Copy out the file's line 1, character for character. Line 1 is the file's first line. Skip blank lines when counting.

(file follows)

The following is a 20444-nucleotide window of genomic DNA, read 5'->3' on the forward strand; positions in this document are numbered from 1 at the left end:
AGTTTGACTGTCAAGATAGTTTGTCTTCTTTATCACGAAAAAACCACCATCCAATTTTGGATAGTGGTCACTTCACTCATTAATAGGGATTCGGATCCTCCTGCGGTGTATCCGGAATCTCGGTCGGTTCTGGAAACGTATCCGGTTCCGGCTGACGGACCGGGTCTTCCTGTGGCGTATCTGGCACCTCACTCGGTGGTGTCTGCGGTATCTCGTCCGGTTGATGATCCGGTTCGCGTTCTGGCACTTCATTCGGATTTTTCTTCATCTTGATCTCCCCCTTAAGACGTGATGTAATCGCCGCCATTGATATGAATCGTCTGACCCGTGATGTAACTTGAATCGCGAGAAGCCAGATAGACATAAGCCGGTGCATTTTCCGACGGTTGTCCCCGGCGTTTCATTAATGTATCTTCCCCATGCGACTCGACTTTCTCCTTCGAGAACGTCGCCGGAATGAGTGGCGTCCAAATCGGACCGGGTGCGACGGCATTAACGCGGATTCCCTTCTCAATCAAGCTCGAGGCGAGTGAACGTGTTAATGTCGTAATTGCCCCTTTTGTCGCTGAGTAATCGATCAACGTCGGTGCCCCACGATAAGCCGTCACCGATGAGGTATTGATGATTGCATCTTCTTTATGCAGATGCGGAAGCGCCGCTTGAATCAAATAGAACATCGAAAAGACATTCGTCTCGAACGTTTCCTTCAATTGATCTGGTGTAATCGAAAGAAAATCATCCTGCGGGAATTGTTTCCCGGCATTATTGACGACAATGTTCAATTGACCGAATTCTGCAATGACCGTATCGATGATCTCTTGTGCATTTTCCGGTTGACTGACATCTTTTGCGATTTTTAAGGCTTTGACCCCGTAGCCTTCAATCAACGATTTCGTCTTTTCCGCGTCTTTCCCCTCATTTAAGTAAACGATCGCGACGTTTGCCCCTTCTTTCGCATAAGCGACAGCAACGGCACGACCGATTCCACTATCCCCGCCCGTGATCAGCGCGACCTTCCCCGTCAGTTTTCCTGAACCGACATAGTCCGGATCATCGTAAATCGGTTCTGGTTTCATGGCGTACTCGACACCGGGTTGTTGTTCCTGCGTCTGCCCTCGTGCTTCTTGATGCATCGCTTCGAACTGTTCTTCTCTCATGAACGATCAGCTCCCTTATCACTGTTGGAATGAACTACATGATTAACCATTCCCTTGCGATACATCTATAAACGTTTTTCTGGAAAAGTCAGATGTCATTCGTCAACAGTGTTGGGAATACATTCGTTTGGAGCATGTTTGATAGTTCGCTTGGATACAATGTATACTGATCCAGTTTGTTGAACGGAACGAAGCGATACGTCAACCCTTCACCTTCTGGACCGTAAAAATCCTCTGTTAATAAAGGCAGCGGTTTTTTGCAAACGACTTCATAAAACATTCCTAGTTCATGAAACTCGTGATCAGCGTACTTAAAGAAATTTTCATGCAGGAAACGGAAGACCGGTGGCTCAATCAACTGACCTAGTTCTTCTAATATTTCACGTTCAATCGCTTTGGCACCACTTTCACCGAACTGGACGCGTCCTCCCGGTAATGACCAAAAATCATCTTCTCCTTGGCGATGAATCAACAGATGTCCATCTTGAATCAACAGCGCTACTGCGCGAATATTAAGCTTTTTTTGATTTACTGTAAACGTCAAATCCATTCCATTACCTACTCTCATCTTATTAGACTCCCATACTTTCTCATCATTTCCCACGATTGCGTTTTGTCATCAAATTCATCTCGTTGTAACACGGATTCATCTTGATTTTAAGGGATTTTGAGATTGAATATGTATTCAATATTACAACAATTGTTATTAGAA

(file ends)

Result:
The following is a 20444-nucleotide window of genomic DNA, read 5'->3' on the forward strand; positions in this document are numbered from 1 at the left end: